Atlas of AI, book review: Mapping out the total cost of artificial intelligence


Atlas of AI: Electricity, Politics, and the Planetary Fees of Synthetic Intelligence • By Kate Crawford • Yale University Push • 336 web pages • ISBN: 978–three hundred-20957- • £20   

“Request forgiveness, not authorization” has lengthy been a guiding theory in Silicon Valley. There is no technological area in which this theory has been a lot more practiced than the device learning in modern AI, which is dependent for its existence on big databases, almost all of which are scraped, copied, borrowed, begged, or stolen from the big piles of facts we all emit day by day, knowingly or not. But this facts is barely at any time rigorously sourced with the subjects’ authorization.  

“Mainly because we can,” two sociologists convey to Kate Crawford in Atlas of AI: Electricity, Politics, and the Planetary Fees of Synthetic Intelligence, by way of acknowledging that their tutorial institutions are no distinct from technological know-how companies or authorities companies in pertaining to any facts they locate as theirs for the taking to teach and test algorithms. Pictures develop into infrastructure. This is how device learning is designed. 

Anyone wishes to speak about what AI is good or dangerous for — pinpointing facial illustrations or photos, interpreting speech commands, driving cars (not nevertheless!). Many want to pour ethics around present-day AI, as if generating guidelines could change the army funding that has described its essential mother nature. Couple of want to focus on AI’s legitimate expenditures. Kate Crawford, a senior researcher at Microsoft and a research professor at the University of Southern California, is the exception. 

SEE: Creating the bionic brain (totally free PDF) (TechRepublic)

In Atlas of AI, Crawford starts by deconstructing the famed rivalry that ‘data is the new oil’. Typically, that leads folks to speak about data’s financial price, but Crawford focuses on the point that equally are extractive technologies. Extraction is mining (as in ‘data mining’ or oil wells), and where by mining goes, so adhere to environmental damage, human exploitation, and profound modern society-large penalties.  

Crawford underlines this level by heading to Silver Peak, Nevada, to go to the only operating lithium mine in the US. Lithium is, of study course, a important part in battery packs for everything from smartphones to Teslas. Crawford follows this up by thinking about the widening implications of extraction for labour, the sources of facts, classification algorithms, and the nation-condition behaviour it all underpins, ending up with the ability constructions enabled by AI-as-we-know-it. This way lies Project Maven and ‘signature strikes’ in which, as previous CIA and NSA director Michael Hayden admitted, metadata kills folks.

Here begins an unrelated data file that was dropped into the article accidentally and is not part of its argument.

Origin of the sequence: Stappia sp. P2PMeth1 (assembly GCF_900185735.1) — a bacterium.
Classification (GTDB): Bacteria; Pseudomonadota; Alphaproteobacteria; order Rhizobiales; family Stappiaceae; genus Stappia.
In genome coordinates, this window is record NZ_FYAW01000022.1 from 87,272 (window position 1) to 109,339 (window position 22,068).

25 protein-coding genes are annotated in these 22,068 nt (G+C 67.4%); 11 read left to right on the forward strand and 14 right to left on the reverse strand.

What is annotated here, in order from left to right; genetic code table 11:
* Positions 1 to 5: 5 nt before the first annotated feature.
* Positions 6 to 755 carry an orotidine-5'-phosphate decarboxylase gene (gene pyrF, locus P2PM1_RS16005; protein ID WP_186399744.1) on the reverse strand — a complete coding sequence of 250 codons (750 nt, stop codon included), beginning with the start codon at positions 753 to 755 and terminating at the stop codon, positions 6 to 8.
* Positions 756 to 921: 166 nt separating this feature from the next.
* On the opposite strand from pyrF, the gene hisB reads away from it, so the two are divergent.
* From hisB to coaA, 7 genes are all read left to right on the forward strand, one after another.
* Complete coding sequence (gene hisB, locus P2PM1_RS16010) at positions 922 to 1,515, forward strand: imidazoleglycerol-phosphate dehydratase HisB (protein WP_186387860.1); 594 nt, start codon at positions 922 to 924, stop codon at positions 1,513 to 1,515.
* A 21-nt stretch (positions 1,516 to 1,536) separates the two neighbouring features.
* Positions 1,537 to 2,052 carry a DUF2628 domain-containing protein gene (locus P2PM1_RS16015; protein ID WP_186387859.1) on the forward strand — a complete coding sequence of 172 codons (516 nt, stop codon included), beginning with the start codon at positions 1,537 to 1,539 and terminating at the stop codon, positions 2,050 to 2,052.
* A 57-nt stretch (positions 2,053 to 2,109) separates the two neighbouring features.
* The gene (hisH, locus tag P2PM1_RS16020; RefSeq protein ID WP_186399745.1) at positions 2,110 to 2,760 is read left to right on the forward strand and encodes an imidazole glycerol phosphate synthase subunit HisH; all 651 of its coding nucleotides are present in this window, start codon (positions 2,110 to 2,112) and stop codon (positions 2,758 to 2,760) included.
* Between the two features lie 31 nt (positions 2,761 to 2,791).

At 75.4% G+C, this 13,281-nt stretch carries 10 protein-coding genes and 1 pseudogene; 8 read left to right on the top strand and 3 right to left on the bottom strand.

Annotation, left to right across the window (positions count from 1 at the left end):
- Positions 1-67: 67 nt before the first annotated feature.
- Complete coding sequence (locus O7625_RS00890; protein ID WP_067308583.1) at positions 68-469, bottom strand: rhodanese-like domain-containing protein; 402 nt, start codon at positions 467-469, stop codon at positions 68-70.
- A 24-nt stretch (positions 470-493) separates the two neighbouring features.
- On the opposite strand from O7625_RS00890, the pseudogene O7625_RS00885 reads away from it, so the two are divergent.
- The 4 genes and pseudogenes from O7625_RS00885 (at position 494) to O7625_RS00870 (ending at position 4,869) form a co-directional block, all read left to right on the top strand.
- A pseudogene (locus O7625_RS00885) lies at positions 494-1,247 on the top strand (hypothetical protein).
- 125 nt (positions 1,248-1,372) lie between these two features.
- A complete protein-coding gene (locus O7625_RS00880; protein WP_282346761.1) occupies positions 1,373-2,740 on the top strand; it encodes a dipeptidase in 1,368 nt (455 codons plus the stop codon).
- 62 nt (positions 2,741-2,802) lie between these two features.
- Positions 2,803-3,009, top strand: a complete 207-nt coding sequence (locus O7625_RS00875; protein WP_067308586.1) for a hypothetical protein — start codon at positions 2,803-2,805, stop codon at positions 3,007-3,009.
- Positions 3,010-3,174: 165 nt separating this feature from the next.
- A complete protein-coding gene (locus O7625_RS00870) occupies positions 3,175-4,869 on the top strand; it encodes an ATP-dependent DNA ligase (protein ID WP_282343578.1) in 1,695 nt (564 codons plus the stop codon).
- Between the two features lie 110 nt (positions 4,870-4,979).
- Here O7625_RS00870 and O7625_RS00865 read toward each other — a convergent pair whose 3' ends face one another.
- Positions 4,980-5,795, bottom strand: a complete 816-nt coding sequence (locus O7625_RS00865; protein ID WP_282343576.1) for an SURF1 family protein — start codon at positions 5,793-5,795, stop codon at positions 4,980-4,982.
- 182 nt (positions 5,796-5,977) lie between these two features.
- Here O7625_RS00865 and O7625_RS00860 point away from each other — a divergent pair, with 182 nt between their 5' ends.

Snake oil

Nonetheless some of this is patently phony. Crawford traces again the image datasets on which the hottest disturbing snake oil — emotion recognition — is based mostly, and finds they ended up created from posed pics in which the subjects ended up instructed to deliver exaggerated examples of psychological reactions. In this case, ‘AI’ is manufactured all the way down. Is there, as Tarleton Gillespie questioned about Twitter tendencies, any true human reflection there? 

While other technological know-how books have tackled some of Crawford’s subject areas (far too many of which have been reviewed listed here to listing), the closest to her built-in structural technique is The Fees of Connection by Nicholas Couldry and Ulises A. Mejias, which views our current technological reconfiguration as the beginnings of a new romantic relationship in between colonialism and capitalism. 

“Any sufficiently advanced technological know-how is indistinguishable from magic,” Arthur C. Clarke famously wrote. Next Crawford, this seems to be a lot more like: “Any technological know-how that seems to be like magic is hiding one thing.” So many dim techniques lie in how the sausage is designed. 

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